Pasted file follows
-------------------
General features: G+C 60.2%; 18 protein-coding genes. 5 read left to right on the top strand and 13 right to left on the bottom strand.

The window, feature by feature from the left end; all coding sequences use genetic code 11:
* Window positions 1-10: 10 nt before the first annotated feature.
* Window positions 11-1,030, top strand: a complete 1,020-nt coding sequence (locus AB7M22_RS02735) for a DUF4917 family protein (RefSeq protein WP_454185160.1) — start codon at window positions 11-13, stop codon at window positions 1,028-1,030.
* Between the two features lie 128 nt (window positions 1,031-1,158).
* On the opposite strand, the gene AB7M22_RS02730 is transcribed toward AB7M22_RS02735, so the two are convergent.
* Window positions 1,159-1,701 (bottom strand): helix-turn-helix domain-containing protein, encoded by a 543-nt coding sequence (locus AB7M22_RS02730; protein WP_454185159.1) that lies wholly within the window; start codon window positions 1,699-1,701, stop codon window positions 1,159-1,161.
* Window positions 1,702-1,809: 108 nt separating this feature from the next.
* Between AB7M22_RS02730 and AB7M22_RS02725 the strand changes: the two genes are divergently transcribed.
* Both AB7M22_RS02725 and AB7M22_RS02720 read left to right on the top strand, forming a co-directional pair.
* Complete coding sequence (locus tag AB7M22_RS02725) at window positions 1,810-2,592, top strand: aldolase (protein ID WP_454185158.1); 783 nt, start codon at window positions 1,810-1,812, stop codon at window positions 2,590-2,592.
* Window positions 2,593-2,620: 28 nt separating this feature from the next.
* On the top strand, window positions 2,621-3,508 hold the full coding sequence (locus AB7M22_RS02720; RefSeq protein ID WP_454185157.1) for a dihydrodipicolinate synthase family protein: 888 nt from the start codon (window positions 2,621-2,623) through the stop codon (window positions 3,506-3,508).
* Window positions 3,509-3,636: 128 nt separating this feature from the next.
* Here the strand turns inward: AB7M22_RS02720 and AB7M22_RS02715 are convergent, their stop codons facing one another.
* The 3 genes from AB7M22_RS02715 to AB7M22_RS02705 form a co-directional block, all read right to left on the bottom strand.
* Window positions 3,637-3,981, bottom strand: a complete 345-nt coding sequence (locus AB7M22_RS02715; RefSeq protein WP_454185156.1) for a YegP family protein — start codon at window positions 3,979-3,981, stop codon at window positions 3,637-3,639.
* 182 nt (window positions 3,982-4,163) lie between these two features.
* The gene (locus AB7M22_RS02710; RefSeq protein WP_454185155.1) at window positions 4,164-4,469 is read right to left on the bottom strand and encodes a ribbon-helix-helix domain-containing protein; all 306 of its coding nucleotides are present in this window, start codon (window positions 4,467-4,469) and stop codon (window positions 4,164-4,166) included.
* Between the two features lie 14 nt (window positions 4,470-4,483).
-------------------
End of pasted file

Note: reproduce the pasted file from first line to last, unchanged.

General features: G+C 60.2%; 18 protein-coding genes. 5 read left to right on the top strand and 13 right to left on the bottom strand.

The window, feature by feature from the left end; all coding sequences use genetic code 11:
* Window positions 1-10: 10 nt before the first annotated feature.
* Window positions 11-1,030, top strand: a complete 1,020-nt coding sequence (locus AB7M22_RS02735) for a DUF4917 family protein (RefSeq protein WP_454185160.1) — start codon at window positions 11-13, stop codon at window positions 1,028-1,030.
* Between the two features lie 128 nt (window positions 1,031-1,158).
* On the opposite strand, the gene AB7M22_RS02730 is transcribed toward AB7M22_RS02735, so the two are convergent.
* Window positions 1,159-1,701 (bottom strand): helix-turn-helix domain-containing protein, encoded by a 543-nt coding sequence (locus AB7M22_RS02730; protein WP_454185159.1) that lies wholly within the window; start codon window positions 1,699-1,701, stop codon window positions 1,159-1,161.
* Window positions 1,702-1,809: 108 nt separating this feature from the next.
* Between AB7M22_RS02730 and AB7M22_RS02725 the strand changes: the two genes are divergently transcribed.
* Both AB7M22_RS02725 and AB7M22_RS02720 read left to right on the top strand, forming a co-directional pair.
* Complete coding sequence (locus tag AB7M22_RS02725) at window positions 1,810-2,592, top strand: aldolase (protein ID WP_454185158.1); 783 nt, start codon at window positions 1,810-1,812, stop codon at window positions 2,590-2,592.
* Window positions 2,593-2,620: 28 nt separating this feature from the next.
* On the top strand, window positions 2,621-3,508 hold the full coding sequence (locus AB7M22_RS02720; RefSeq protein ID WP_454185157.1) for a dihydrodipicolinate synthase family protein: 888 nt from the start codon (window positions 2,621-2,623) through the stop codon (window positions 3,506-3,508).
* Window positions 3,509-3,636: 128 nt separating this feature from the next.
* Here the strand turns inward: AB7M22_RS02720 and AB7M22_RS02715 are convergent, their stop codons facing one another.
* The 3 genes from AB7M22_RS02715 to AB7M22_RS02705 form a co-directional block, all read right to left on the bottom strand.
* Window positions 3,637-3,981, bottom strand: a complete 345-nt coding sequence (locus AB7M22_RS02715; RefSeq protein WP_454185156.1) for a YegP family protein — start codon at window positions 3,979-3,981, stop codon at window positions 3,637-3,639.
* 182 nt (window positions 3,982-4,163) lie between these two features.
* The gene (locus AB7M22_RS02710; RefSeq protein WP_454185155.1) at window positions 4,164-4,469 is read right to left on the bottom strand and encodes a ribbon-helix-helix domain-containing protein; all 306 of its coding nucleotides are present in this window, start codon (window positions 4,467-4,469) and stop codon (window positions 4,164-4,166) included.
* Between the two features lie 14 nt (window positions 4,470-4,483).